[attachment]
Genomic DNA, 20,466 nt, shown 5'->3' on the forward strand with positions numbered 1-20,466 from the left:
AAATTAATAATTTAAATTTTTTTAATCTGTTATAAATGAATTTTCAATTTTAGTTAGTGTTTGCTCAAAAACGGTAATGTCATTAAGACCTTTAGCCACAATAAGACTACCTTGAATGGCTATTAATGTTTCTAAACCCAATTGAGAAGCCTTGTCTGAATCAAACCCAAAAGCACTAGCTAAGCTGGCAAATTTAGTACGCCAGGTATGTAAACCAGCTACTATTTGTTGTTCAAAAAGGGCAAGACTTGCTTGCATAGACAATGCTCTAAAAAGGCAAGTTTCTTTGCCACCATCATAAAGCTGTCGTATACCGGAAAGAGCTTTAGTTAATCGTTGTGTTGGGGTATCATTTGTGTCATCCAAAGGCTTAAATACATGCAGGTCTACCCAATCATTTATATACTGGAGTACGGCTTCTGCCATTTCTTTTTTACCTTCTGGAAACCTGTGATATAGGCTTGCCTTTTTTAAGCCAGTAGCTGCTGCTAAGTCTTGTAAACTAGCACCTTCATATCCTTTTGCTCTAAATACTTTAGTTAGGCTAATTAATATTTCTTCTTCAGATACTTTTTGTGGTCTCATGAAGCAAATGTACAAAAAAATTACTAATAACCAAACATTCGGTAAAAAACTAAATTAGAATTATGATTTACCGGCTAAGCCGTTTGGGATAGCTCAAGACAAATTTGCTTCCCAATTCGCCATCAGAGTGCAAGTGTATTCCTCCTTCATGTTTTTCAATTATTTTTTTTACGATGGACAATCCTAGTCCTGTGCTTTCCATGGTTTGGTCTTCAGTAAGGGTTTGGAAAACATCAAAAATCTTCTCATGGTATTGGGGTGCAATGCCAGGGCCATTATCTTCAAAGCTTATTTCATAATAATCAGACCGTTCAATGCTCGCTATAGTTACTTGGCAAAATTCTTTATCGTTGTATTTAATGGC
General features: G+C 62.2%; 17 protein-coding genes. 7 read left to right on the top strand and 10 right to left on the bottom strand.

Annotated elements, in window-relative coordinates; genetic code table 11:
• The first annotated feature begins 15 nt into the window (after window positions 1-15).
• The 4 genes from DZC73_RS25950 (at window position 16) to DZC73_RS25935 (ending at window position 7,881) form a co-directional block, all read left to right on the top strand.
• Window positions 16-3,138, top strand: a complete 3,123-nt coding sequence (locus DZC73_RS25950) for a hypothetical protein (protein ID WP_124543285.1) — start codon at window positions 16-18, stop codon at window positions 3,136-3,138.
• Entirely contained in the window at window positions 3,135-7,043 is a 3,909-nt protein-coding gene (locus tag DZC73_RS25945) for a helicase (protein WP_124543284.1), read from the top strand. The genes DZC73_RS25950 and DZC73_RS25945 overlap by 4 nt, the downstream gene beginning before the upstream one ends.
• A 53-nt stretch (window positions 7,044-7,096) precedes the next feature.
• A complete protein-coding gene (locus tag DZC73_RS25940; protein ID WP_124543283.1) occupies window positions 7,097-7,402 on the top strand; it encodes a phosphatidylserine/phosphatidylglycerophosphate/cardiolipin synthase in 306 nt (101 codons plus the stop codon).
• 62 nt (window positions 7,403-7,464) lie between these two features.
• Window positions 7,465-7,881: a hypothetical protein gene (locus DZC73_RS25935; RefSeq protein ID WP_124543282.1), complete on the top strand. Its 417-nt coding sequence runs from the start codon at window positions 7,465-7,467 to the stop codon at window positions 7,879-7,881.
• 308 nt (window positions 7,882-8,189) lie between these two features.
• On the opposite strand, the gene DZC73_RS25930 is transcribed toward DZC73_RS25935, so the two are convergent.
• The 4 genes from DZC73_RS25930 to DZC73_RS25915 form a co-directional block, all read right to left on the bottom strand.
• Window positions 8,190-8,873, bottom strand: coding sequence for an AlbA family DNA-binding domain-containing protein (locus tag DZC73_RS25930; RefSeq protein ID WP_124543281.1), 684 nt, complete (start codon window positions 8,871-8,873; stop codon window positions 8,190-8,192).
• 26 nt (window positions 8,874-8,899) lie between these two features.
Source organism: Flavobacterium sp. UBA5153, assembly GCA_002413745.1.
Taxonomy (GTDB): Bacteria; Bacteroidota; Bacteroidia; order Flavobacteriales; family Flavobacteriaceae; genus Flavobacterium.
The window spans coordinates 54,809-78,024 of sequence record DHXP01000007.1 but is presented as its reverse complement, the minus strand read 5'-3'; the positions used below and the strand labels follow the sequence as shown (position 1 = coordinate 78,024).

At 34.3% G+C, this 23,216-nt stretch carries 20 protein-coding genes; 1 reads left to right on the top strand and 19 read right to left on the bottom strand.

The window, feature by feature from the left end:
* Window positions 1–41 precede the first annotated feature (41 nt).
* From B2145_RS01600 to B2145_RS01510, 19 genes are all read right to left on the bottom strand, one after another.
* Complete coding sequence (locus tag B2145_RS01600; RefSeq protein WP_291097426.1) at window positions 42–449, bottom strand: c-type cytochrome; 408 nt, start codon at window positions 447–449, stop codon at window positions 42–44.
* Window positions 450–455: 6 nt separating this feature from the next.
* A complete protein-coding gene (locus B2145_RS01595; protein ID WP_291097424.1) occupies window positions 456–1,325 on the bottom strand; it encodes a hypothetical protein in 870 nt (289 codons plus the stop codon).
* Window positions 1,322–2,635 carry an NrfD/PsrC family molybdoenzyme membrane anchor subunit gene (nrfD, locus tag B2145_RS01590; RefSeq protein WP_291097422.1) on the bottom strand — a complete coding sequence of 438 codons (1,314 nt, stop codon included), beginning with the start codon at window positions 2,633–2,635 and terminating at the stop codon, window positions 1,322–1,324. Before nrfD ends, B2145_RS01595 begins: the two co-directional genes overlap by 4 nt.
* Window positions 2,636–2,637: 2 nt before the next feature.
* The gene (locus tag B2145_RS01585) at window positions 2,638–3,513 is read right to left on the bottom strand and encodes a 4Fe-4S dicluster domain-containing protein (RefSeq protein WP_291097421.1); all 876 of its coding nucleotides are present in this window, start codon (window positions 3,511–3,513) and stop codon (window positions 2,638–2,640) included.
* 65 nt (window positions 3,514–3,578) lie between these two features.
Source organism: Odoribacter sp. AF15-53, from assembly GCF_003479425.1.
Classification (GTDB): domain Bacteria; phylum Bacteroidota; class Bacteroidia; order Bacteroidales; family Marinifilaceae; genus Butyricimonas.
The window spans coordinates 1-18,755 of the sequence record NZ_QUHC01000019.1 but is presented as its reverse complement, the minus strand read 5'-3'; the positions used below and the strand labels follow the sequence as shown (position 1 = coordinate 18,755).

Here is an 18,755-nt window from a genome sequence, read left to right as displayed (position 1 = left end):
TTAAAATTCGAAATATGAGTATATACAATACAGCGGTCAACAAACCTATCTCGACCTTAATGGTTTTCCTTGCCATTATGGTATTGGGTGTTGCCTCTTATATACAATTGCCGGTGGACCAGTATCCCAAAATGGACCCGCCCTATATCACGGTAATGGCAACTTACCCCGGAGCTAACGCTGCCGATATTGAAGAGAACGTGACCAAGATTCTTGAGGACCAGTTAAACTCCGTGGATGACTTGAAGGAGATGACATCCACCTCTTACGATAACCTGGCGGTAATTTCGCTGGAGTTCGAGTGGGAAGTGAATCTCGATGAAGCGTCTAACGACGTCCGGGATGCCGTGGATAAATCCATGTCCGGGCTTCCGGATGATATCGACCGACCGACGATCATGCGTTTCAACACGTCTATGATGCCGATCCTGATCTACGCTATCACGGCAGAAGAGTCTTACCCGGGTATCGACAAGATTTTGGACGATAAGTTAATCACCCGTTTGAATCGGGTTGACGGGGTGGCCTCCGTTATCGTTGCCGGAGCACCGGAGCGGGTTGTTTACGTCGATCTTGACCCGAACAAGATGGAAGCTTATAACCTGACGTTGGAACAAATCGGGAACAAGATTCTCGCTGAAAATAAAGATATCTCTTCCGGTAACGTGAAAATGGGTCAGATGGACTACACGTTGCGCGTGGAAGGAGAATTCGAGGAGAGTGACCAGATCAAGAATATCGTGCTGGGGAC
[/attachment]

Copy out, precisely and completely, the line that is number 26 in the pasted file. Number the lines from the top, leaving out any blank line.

* Window positions 450–455: 6 nt separating this feature from the next.